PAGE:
I get a lot of flak for this picture and all the flak has everything to do with the camera in the picture. I want to get that camera out of the way: Yes, I own a DSLR. No, I’m not a Photographer. Peace?
A picture is worth a thousand words. Here are the first 32: You see me clutching a DSLR, you can’t help but notice the verdant surroundings, you may or may not notice the tiny droplets of rains on the window reflected in the mirror.
The details matter. Everything matters, in the end. The curve in the road, the rough patch on the tree bark, the colour of her hair under the Bangalore sun, the butterfly shades, the blue of the car- was it aquamarine? Was it turquoise? Was it peacock blue? It matters, all of it. Because we assemble our picture of reality from details. Our ideas about reality come from bits and pieces of experience. It is these experiences that we assemble together, forcefully fit together into something that has a consistent narrative - something to reinforce our belief in our reality. We tell stories to ourselves, and to others. These with the passage of time become memories. But memories? Memory is an elastic affair. We remember selectively, just as we perceive selectively. We have to dig through perceived, remembered and experienced events, in order to figure out what really happened and how we want to remember it, how we choose to remember it.
Here’s what you don’t know:
This was a picture I shot one weekend in October 2010. It may have been the second weekend or the third weekend, my memory fails me. Brm, K and I were driving to Coorg.
2010 was a year of heartbreaks. I had returned to India in July 2010. It was Sidkid’s birthday - September 19th - when Brm flew back to India, nursing a broken heart. K was rekindling forgotten friendships and finally allowing time to heal wounds that cut deep. Sidkid was dealing with a personal tragedy.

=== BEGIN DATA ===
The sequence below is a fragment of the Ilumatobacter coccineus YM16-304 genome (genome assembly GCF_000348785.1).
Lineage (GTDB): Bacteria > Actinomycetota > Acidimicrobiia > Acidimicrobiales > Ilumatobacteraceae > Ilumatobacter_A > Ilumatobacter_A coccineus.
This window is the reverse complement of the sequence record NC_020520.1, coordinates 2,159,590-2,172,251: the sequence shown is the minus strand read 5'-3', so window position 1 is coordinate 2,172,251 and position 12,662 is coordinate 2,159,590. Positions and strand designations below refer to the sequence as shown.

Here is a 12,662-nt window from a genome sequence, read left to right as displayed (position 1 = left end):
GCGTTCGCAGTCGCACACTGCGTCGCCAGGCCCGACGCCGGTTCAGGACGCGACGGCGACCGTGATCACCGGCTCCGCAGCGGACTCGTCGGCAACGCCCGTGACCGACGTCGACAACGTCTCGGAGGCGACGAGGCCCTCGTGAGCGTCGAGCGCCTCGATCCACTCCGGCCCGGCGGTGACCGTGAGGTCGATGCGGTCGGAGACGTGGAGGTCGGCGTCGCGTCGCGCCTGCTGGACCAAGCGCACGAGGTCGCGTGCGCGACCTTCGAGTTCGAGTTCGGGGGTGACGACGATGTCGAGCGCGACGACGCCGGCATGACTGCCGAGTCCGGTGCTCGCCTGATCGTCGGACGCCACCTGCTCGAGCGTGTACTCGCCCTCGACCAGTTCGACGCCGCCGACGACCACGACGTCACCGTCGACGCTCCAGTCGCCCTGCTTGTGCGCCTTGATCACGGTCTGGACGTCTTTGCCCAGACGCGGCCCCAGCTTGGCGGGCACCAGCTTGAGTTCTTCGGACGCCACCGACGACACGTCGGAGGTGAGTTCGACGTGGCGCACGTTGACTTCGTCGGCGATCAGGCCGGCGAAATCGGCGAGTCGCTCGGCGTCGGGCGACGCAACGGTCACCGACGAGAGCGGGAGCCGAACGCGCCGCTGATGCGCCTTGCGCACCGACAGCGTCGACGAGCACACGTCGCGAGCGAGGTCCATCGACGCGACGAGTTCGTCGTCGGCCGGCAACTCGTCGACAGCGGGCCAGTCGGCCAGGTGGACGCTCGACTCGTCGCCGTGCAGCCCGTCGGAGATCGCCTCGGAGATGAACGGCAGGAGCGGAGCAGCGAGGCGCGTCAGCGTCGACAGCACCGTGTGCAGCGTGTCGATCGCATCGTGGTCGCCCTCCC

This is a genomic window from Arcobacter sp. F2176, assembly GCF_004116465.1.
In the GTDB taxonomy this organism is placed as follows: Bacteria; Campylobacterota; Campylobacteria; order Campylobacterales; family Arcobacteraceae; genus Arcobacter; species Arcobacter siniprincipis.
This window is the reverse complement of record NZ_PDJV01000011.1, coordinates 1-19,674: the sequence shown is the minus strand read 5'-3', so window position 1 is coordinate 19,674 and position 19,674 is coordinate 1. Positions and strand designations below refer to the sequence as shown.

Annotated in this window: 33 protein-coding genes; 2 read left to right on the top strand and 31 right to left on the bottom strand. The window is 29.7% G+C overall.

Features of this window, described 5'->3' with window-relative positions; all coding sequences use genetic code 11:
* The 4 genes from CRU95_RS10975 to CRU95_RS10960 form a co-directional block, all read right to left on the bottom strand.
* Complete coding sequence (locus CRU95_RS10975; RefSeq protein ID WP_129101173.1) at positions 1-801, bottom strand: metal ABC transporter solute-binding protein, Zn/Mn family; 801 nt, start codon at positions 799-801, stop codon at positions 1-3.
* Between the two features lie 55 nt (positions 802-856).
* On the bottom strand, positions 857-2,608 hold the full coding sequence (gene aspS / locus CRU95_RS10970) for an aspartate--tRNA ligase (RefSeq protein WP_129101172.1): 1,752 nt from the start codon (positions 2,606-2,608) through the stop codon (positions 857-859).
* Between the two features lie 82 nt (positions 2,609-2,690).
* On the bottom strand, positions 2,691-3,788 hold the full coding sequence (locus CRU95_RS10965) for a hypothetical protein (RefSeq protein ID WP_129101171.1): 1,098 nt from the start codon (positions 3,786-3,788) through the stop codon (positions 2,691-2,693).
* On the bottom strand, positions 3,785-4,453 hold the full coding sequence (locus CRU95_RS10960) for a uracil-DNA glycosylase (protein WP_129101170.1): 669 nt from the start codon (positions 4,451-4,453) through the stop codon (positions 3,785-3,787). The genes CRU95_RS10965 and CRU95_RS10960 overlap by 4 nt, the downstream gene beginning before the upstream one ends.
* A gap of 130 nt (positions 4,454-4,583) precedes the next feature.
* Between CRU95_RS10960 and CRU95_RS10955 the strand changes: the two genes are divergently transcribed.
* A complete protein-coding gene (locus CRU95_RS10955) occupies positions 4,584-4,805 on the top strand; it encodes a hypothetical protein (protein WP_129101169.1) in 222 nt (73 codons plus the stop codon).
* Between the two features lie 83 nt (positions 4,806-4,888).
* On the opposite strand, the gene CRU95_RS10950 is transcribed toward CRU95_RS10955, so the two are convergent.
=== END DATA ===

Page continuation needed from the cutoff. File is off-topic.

Remember when we were kids, how we would swoop down, rush in and pull a friend to her feet when she fell? Remember the urgency in the moment to help the friend out? When we didn’t debate and argue back and forth with ourselves if we were crossing lines, overstepping boundaries, bringing down fortresses. October that year demanded just that kind of swooping down to pull our collective heaps off the floor. One weekend was spent digging into Creatine rich food in Bangalore, on another we drove to Pondicherry, and yet another we almost drove to Calicut.
But it was the weekend we drove to Coorg that I want to remember.
K was driving, I sat next to him demanding chai, Brm dozed off at the back. We were driving through a tiny village dotted with shops, goats and the occasional farmer hitching his lungi and walking the road that never seemed to end. It had started to drizzle and we stopped by a tiny tea shop with asbestos sheets for a roof.
There was something extraordinarily comforting about that moment: the promise of rain, the thought of chai and the warmth of friendship. And really, it takes more than just rain, chai, verdant surroundings and friends to create the rush of sensations that make us feel safe, calm, and cared for. There’s a complex interplay of memory, our own personal histories and quite a bit of brain chemistry, and while some basics apply the specifics are highly personal. For that moment and for now, those triggers of nostalgia will have to do.
The problem is that memory is endlessly colored by our imagination, perceptions and beliefs. If there is a story that we wish to believe, our perceptions will modify what we see to fit our beliefs. We don’t see things for what they are but as we are. We remember things incorrectly or differently, our memories change over time.
The brain creates, omits, confabulates, denies, accepts, suppresses, confuses and even distorts. We may think we see it all and know it all but through our biases - our perceptions - the brain may just be blind to what is actually going on around us. The perfect replica of reality as it is/was won’t exist in our brain and therefore in our memories there is no way to separate what appears as reality from reality itself. The brain is all we have.
We lose context when hurtling through the daily milieu of our quotidian lives. I needed a picture, this picture any picture as an anchor. What has been captured by this interplay of science and technology and light is the only thing that won’t change when everything else does.